It has come to my attention that there is a little confusion over what exactly a salad is. I have always thought of it as lettuce with maybe some cucumbers or tomatoes punctuating the leaves, and then dressing like ranch or thousand island doused on top. It’s a straightforward, healthy(ish) dish whose presence on your plate cancels out the less-than-nutritious properties of pizza or hamburger. As long as there’s a little green, you’re good to go ahead and eat the entire sheet of lasagna. The same principle applies to fruit, and that’s why it’s OK to eat an entire bucket of fried chicken as long as you chase it with a shot of apple butter.
My grandmother saw things differently. Her definition of a salad was a tad more southern.
When I think back on the meals I spent at my maternal grandparents’ table in rural Tennessee, I cannot remember one single garden variety (heh) salad I ever consumed there. I know that they were there because I always referred to ranch dressing as “Mama Rodgie dressing” when I was a kid, and I only used ranch on salads back then. But that elusive crisp dish has effectively been eliminated from my memory. All I remember was Mama Rodgie’s treasured salad that my cousins and I lovingly called The Pink Stuff.
The term “salad” was bandied around freely when my family defined the nomenclature of this dish, but salad it was not. The only resemblance it had to its healthier cousins was that it was served cold. I don’t have the recipe and I don’t know if any of my family members do either, but I would venture a guess that it consisted of Cool Whip, jarred maraschino cherries, the juice of said cherries, canned pineapple, and gelatin to give it a firmer texture.
There are a few reasons why The Pink Stuff could not have possibly been a salad. The first is empirical: there was absolutely nothing in it that even nodded at the concept of health-conscientiousness or freshness. In their pre-industrialized life, the cherries and other fruit chunks that could be found in it had been healthy, but once jarred and canned in sugary syrup, they gave up that ghost.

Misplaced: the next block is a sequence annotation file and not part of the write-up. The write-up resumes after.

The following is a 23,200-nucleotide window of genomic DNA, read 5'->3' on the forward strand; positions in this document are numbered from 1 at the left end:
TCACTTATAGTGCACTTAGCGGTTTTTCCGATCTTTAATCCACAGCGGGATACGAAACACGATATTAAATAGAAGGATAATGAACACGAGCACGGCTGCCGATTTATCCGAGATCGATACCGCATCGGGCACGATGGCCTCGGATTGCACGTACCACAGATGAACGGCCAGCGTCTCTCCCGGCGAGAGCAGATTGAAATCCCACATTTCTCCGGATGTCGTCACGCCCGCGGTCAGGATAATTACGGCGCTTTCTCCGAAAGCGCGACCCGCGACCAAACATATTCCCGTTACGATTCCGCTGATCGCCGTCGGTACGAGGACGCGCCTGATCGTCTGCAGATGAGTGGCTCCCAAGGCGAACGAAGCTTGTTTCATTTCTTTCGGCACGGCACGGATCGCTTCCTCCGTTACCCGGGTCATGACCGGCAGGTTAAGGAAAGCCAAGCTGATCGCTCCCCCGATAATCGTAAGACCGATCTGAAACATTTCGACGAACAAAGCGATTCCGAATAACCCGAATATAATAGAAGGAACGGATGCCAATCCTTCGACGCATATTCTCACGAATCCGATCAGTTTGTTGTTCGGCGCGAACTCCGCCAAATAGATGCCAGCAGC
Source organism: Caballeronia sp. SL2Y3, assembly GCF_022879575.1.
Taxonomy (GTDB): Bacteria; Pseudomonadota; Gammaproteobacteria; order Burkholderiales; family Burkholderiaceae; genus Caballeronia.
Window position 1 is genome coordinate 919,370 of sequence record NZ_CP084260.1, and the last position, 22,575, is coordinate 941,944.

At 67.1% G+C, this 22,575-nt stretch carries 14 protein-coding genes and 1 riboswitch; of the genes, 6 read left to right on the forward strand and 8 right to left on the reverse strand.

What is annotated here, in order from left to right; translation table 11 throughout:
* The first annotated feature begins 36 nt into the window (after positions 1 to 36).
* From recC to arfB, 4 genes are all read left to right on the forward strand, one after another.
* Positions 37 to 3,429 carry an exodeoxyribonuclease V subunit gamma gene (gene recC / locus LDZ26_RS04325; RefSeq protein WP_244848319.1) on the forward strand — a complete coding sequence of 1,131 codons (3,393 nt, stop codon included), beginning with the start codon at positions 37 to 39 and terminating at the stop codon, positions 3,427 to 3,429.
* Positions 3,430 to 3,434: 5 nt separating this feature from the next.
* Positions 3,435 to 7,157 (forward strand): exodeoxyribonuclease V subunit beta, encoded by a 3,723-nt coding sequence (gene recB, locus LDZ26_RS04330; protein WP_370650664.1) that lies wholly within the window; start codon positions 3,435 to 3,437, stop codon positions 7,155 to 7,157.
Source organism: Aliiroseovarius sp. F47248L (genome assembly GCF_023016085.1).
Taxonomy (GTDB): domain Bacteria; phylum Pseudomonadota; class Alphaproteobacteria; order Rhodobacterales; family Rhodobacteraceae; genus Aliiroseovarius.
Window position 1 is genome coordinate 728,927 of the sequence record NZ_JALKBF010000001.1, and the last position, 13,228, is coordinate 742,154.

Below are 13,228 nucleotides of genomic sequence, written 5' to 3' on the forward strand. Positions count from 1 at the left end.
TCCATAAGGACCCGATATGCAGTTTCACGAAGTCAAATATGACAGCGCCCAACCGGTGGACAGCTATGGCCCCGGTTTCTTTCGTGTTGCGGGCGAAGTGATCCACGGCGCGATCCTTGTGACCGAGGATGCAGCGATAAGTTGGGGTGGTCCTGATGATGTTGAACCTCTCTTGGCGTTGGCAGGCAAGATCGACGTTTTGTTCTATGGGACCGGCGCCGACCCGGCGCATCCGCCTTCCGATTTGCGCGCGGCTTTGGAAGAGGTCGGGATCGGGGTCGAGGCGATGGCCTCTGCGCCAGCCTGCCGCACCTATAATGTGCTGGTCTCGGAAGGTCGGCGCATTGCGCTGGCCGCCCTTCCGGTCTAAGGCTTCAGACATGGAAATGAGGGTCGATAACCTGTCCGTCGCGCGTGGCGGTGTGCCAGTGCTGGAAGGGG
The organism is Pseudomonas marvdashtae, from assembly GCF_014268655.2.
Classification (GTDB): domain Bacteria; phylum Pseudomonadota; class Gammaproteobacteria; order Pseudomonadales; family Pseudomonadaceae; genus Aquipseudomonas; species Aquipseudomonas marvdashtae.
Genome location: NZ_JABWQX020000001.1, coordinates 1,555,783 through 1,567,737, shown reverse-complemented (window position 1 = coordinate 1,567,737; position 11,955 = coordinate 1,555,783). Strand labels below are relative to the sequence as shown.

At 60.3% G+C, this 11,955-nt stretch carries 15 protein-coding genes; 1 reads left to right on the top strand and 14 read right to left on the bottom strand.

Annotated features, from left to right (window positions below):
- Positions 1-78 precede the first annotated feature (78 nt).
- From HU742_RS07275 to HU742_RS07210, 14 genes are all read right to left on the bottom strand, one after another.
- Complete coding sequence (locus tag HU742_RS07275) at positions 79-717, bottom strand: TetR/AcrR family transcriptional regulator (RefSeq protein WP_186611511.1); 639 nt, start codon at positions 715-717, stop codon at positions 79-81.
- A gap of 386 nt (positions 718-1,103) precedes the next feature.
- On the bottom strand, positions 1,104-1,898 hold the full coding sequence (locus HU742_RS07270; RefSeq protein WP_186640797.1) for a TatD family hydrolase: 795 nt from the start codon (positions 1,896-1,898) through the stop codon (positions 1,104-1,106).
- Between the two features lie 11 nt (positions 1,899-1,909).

Another reason that it could not have been a salad was that I only remember the kids of the family eating it. Everyone knows that salads were invented by adults to put a damper on their offspring’s mealtimes. The adult love of salads is only matched by the childhood hatred of them. Yet all my cousins and I loved The Pink Stuff and never saw an adult it eat. Thus, it could not have been a salad.
Finally, it could not have been a salad because we never ate it as an appetizer or as a side dish. It was relegated to the land of dessert and we only got to dollop it into Mama Rodgie’s ice cream bowls if we finished our pot roast and mashed potatoes. Seriously, has any one ever been bribed to finish the near-perfect dish that is sour cream mashed potatoes? And even if they had, would the best tool of bribery be a salad? I thinketh not.
I think back on that
dessert salad and I miss my grandmother a lot. I am reminded that the only person in the world who can get away with feeding children sweets disguised as healthy morsels of plant matter are grandparents, and that is what makes them so special.
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